COLUMN: Working-Class: How will they vote Nov. 4?
Photo courtesy of Wikimedia Commons.
How will the white working-class—over a third of the American population—vote in November? Will they give Romney his first term—or Obama his second?
This week we’ve explored some of distinctive beliefs and attitudes of this group of Americans, consulting the results from a new study by the Public Religion Research Institute. We’ve busted big myths about the white-working class, highlighted some common assumptions about them that turn out to be true, their arms-length relationship to the government, and their explanations of our bad economy. Today, we cap our discussion by considering how they will likely vote in the upcoming election.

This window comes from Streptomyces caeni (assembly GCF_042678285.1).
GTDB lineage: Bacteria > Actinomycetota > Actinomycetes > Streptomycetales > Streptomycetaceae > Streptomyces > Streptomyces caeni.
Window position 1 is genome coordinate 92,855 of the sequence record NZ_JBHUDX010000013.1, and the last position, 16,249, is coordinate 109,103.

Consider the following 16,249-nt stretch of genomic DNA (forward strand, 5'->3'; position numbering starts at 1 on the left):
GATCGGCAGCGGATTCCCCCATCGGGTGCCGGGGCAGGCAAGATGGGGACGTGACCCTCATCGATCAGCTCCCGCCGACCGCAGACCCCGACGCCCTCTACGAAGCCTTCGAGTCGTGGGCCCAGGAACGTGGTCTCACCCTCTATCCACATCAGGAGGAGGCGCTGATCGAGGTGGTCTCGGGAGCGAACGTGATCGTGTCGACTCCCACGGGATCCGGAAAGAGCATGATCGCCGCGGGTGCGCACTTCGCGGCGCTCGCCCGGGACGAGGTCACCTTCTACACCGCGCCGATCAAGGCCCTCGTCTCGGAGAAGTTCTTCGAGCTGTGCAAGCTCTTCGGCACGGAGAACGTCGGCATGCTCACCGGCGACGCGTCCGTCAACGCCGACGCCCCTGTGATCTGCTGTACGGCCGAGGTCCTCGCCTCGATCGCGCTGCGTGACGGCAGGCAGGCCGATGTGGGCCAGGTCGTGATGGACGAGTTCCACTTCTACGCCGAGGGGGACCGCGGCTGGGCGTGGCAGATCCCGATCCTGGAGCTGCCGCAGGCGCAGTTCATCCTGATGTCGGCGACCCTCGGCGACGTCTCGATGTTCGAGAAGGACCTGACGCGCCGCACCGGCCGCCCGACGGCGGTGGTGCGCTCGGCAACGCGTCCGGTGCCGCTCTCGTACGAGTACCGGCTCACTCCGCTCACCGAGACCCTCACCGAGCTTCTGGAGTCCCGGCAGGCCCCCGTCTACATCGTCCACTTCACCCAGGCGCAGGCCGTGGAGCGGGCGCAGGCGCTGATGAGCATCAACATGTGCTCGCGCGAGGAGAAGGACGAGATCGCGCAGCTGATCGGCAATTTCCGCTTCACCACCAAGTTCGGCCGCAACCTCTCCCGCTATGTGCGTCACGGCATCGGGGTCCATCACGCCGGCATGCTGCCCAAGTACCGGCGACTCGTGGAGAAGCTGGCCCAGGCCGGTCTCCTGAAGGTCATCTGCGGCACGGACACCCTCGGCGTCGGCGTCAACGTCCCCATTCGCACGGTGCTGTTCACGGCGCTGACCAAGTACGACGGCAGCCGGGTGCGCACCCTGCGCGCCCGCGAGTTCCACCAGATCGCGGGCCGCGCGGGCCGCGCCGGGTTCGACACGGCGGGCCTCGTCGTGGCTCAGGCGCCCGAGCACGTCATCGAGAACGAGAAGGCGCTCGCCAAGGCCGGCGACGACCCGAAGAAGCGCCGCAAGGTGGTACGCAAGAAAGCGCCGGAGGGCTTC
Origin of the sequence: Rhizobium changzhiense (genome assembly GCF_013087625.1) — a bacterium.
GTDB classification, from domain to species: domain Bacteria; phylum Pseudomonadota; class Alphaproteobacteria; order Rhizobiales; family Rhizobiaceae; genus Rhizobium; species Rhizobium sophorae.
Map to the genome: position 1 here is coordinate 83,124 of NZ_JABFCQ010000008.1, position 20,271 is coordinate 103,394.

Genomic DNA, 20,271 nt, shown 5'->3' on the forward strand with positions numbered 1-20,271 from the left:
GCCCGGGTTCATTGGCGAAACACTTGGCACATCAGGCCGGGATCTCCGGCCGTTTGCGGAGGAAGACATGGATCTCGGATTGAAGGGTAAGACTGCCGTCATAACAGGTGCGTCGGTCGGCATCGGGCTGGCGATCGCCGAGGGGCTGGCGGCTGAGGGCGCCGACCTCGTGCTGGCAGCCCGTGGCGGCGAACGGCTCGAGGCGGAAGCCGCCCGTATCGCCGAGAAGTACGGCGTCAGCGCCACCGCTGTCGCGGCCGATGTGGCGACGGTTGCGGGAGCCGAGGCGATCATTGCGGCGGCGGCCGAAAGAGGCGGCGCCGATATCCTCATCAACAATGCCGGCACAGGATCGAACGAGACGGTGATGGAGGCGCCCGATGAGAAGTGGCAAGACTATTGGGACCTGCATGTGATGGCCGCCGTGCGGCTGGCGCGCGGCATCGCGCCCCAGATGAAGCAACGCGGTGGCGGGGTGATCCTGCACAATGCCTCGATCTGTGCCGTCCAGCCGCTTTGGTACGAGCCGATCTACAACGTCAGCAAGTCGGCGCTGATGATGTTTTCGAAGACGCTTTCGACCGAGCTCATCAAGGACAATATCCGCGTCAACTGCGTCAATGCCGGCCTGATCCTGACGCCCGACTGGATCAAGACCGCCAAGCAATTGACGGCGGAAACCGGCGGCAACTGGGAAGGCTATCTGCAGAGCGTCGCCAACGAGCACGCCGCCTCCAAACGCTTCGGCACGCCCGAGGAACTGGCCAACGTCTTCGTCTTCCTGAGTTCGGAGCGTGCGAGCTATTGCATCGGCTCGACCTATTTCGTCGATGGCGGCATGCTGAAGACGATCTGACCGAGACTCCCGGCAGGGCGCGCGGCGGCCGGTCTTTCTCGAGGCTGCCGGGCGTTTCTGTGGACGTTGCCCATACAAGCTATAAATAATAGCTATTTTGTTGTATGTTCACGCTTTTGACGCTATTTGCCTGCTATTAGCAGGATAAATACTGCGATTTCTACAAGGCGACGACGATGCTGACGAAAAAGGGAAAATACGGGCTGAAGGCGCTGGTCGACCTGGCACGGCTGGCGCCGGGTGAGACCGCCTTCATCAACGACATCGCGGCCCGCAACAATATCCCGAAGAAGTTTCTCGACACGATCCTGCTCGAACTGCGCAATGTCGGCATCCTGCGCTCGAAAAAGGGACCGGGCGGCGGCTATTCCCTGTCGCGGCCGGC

If the election had taken place at the same time the survey was fielded, Romney would get the lion’s share of the white working-class vote. The GOP candidate held a double-digit advantage over the president. His lead would be even greater among white working-class Americans living in the south. Protestant members of the white working-class also give a big lead to Romney. White working-class men especially like Romney.
As of today, Obama appears to have the lead among all voters. Preferences for Romney among the white working-class may have softened, but given the commanding lead he had when the survey was taken, it’s safe to say that he’ll garner more of the white working-class vote than Obama will.
What's been your biggest surprise, this week, about the white working-class?
Do you think Romney will keep his lead among the white working-class?